Round three at Anaheim 2 was the first of three Triple Crown events during Monster Energy AMA Supercross. The format was adjusted last year and heading into this season it was changed so that all three main events were the same length (check out the changes here).
We talked to Smartop/Bullfrog Spas/Motoconcepts Honda's Justin Brayton, GEICO Honda's RJ Hampshire, and the mechanic for Monster Energy Kawasaki's Eli Tomac, Brian Kranz about the Triple Crown.
1. What did you do between races?
Justin Brayton: We just went over some race footage real quick of what lines were good and bad, got a quick snack, and headed back up to the line.
RJ Hampshire: Honestly you don’t have much time between the races. By the time I got back, changed gear, and watched video of what went wrong on the starts, we pretty much had to start getting ready to go back down.
Brayton: It didn’t change a huge amount other than the lines got deeper, especially in the rhythm lanes.
Hampshire: The track broke down big time from the first to the last main. The rhythms had ruts going all the way across the track by the third one and the whoops were so beat down the fast line turned into jumping them.
3. Did you feel different physically by the end?
Brayton: I was more sore on Sunday. The intensity of every race is pretty gnarly. And the races aren’t really that short either, I believe 14-15 laps. Imagine ten years ago telling the guys you have to do three 15 lap races when everyone was used to doing the standard 20 lapper? I’m good with it, though. I think it’s good!
Hampshire: I didn’t feel physically different by the end of the night. I felt more sore than normal on Sunday but that could have just been from the track. I was more mentally run down then physically. If the first two mains don’t go too well, then you get a bad start in the third main it dragged you down. It took a lot for me to come around and even get a fifth in the last main.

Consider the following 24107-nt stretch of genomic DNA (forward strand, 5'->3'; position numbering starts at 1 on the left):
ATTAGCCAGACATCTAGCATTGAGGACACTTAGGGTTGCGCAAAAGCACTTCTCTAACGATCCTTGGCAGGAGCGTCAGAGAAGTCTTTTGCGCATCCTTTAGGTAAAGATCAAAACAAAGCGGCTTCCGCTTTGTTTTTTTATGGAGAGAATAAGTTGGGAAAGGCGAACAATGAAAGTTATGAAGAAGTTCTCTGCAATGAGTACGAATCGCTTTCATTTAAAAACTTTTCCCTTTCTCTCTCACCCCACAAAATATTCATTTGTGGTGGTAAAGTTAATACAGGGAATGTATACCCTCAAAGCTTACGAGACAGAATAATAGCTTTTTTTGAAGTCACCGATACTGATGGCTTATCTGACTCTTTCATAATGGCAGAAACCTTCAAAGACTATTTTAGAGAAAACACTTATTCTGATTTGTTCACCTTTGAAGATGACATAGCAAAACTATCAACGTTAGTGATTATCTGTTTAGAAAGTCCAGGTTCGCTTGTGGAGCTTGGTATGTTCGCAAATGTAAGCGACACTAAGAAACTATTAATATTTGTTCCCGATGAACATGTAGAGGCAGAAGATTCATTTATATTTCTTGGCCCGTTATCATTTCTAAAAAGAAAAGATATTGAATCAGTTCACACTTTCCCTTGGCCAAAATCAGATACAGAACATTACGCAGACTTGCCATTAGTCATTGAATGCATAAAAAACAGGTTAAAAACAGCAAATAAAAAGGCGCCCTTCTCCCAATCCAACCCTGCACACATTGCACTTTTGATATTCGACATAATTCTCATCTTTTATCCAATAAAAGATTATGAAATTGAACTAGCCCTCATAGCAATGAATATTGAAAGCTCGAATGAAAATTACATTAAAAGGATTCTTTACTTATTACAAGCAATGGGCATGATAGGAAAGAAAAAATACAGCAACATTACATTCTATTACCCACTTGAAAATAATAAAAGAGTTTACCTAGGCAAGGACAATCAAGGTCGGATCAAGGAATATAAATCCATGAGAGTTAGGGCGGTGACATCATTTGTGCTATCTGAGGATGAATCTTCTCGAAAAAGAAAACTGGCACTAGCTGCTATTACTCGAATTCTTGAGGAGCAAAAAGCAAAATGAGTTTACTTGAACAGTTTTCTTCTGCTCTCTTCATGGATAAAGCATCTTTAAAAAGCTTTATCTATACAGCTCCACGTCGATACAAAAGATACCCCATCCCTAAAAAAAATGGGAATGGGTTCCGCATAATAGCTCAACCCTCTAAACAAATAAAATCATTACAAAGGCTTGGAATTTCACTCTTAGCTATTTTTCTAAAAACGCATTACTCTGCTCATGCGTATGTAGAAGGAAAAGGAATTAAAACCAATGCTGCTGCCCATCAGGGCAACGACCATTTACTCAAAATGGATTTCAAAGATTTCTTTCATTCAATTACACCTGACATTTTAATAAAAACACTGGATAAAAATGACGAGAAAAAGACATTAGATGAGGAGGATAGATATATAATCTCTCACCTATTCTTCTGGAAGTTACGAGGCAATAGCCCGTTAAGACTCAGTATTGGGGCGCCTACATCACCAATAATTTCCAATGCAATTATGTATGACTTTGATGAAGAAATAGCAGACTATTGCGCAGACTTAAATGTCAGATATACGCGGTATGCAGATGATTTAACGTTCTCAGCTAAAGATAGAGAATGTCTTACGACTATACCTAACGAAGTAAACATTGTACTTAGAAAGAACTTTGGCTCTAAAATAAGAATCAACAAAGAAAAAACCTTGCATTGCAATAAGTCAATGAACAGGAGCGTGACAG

Brian Kranz: Pretty much it’s business as usual. Obviously it’s tight for us. We do have the other bike if something goes wrong. I’ll give it a wipe down, change the clutch—it’s a million degrees—and a new tire. It’s tight for time. You get back from the race and start hauling ass; as I’m changing the tire, someone else is wiping it down. Do clutch and it’s time to roll back down for staging. If you were a privateer guy it would be tougher. Most of the guys aren’t doing clutches in between but with Eli, it’s not an option. We try to break in the clutch beforehand also.
2. Do you like the Triple Crown format in general?
Triple Crown is more stress for us mechanics. I know you media guys like them but teams don’t. It sucks. It’s basically doing three main events and the prep for each one. Plus you can easily make a mistake working on the bike. The second bike that is allowed for this year, for us it’s been stressful. With it being a new bike, we don’t have a ton of parts for everything. It’s still early in the year and if the time comes and we need it then great, I guess. But it’s a pain, finding room for it in the truck and carting it around for just two extra races. The bike itself, I’m sure other teams just used a practice bike but it’s a real deal bike, it was a photo shoot bike and then we just turned it into a race bike. Also, if it’s needed, I don’t think a rider doesn’t want to jump on a new bike that he hasn’t ridden all day. And Tomac doesn’t want to ride two bikes in practice to make sure it’s good, that just messes with a rider’s mind I think.
3. What do you think of Eli’s season so far?
The big picture, it’s been great. I think our finishes could have been a bit better but we’re two points behind for the title and it’s the best start we’ve ever had. We’ll just build on it and he’ll get better as the season ends. We’ve won half the races the last two years and don’t have a title to back it up so they don’t mean anything. This year it’s a bit of a different approach and letting the racing come to him. I think once we get that first win, they’ll all fall into place.